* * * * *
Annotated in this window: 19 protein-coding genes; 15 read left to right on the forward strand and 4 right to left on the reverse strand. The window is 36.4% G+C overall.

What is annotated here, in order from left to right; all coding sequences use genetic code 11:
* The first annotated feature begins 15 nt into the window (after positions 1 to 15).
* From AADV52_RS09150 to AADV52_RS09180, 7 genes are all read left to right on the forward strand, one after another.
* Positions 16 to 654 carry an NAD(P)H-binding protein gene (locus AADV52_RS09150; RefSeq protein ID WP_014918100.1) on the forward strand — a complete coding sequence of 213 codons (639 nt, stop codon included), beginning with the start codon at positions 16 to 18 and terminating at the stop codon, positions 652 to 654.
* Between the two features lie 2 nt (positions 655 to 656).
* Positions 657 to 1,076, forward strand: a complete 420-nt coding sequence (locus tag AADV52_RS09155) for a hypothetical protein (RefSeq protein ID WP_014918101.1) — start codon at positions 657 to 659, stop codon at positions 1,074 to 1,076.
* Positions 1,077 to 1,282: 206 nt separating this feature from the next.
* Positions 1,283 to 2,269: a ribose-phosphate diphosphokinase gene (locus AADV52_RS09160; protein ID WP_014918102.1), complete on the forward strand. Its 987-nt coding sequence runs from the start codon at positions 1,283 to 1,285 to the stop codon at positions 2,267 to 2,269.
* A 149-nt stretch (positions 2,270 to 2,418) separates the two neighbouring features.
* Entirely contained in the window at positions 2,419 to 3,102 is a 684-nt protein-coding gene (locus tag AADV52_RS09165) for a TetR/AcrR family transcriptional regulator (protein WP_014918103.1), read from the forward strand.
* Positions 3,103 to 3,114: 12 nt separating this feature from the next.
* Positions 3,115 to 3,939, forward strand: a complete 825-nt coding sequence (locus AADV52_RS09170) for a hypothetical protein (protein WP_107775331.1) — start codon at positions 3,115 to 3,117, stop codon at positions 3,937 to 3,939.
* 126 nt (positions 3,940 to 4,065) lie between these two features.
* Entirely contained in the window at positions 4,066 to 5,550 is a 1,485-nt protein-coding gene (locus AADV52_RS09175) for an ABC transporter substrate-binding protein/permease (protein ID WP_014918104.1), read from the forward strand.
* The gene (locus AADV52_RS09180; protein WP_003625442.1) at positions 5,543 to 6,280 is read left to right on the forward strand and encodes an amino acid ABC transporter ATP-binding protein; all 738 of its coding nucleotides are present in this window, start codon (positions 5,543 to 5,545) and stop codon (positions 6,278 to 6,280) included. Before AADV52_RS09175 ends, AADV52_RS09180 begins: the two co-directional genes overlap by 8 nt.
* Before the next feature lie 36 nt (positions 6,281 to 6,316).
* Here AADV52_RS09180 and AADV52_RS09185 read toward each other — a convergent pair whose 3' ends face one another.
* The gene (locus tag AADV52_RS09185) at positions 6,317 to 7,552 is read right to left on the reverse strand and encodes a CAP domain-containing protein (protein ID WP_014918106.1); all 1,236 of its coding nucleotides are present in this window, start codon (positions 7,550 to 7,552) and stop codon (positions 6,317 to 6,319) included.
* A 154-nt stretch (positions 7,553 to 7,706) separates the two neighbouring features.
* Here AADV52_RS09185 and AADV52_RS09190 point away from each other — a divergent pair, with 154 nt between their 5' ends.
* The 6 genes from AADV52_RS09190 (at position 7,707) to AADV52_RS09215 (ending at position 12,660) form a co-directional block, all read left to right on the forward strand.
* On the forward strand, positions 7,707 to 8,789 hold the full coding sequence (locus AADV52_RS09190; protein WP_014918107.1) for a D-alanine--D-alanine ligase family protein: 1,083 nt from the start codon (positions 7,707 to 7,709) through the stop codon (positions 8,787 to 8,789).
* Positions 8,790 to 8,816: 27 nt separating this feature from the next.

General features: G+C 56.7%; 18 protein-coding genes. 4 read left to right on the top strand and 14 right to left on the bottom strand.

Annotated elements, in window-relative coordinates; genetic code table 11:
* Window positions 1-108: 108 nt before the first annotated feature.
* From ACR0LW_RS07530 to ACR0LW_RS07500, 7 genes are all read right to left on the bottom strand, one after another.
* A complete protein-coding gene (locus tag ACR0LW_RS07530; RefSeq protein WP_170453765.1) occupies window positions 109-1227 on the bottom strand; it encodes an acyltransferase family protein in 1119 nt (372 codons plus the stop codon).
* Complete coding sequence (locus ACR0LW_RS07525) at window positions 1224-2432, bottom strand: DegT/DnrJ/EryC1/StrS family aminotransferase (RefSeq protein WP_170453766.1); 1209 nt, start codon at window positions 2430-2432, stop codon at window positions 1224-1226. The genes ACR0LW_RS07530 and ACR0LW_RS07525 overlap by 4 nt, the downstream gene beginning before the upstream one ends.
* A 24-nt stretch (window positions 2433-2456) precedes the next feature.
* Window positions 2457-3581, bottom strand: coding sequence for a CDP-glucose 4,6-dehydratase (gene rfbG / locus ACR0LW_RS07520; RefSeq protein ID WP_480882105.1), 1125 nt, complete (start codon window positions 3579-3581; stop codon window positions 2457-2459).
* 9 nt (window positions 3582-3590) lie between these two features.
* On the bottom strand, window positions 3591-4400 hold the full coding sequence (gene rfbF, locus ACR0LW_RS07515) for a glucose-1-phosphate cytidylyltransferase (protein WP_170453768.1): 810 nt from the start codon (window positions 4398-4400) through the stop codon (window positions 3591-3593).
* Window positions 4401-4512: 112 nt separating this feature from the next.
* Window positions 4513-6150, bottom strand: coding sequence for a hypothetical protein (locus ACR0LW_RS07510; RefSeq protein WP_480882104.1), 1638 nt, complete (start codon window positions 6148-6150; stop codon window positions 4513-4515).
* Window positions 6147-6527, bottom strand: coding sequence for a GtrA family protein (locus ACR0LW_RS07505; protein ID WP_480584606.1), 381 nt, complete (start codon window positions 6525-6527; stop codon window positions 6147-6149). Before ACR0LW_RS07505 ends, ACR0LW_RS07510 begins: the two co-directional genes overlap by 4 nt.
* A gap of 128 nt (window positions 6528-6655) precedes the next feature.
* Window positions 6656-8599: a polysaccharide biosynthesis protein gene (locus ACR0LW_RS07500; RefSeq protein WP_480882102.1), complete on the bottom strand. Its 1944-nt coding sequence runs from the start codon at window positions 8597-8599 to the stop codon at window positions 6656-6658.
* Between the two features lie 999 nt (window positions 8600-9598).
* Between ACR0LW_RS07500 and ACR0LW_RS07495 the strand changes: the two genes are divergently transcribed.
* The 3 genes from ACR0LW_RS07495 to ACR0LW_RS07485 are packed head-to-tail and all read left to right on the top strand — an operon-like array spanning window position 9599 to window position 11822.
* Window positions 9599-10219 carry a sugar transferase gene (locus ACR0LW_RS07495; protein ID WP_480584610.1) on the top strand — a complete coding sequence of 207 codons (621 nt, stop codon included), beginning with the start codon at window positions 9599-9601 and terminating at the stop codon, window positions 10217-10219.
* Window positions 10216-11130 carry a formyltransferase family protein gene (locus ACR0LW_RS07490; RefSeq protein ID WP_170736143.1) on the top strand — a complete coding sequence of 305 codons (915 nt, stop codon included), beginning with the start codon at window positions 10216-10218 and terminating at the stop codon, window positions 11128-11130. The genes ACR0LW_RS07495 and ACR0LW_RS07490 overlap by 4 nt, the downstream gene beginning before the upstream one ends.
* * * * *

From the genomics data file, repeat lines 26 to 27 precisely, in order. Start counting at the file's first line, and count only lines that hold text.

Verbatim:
Annotated elements, in window-relative coordinates; genetic code table 11:
* Window positions 1-108: 108 nt before the first annotated feature.